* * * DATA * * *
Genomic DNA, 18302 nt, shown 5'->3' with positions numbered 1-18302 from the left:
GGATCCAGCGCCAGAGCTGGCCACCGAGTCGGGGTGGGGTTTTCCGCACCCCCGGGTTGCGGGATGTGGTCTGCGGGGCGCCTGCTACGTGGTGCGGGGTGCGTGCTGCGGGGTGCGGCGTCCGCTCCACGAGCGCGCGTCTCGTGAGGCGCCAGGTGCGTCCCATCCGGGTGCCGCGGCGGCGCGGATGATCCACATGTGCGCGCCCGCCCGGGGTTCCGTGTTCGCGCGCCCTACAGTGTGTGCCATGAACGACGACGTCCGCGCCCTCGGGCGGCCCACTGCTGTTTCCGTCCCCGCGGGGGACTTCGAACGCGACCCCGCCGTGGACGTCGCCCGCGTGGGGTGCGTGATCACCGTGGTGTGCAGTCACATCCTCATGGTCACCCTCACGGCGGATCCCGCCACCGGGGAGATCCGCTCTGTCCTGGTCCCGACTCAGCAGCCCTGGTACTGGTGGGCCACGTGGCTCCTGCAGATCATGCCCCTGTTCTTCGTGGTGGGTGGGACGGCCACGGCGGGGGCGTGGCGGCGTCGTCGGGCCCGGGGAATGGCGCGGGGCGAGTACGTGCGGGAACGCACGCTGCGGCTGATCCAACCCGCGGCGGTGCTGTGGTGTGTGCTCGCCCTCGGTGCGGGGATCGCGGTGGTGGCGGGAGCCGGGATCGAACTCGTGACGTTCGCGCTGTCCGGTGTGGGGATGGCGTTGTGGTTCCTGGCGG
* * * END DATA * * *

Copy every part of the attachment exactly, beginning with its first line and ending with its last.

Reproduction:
Genomic DNA, 18302 nt, shown 5'->3' with positions numbered 1-18302 from the left:
GGATCCAGCGCCAGAGCTGGCCACCGAGTCGGGGTGGGGTTTTCCGCACCCCCGGGTTGCGGGATGTGGTCTGCGGGGCGCCTGCTACGTGGTGCGGGGTGCGTGCTGCGGGGTGCGGCGTCCGCTCCACGAGCGCGCGTCTCGTGAGGCGCCAGGTGCGTCCCATCCGGGTGCCGCGGCGGCGCGGATGATCCACATGTGCGCGCCCGCCCGGGGTTCCGTGTTCGCGCGCCCTACAGTGTGTGCCATGAACGACGACGTCCGCGCCCTCGGGCGGCCCACTGCTGTTTCCGTCCCCGCGGGGGACTTCGAACGCGACCCCGCCGTGGACGTCGCCCGCGTGGGGTGCGTGATCACCGTGGTGTGCAGTCACATCCTCATGGTCACCCTCACGGCGGATCCCGCCACCGGGGAGATCCGCTCTGTCCTGGTCCCGACTCAGCAGCCCTGGTACTGGTGGGCCACGTGGCTCCTGCAGATCATGCCCCTGTTCTTCGTGGTGGGTGGGACGGCCACGGCGGGGGCGTGGCGGCGTCGTCGGGCCCGGGGAATGGCGCGGGGCGAGTACGTGCGGGAACGCACGCTGCGGCTGATCCAACCCGCGGCGGTGCTGTGGTGTGTGCTCGCCCTCGGTGCGGGGATCGCGGTGGTGGCGGGAGCCGGGATCGAACTCGTGACGTTCGCGCTGTCCGGTGTGGGGATGGCGTTGTGGTTCCTGGCGG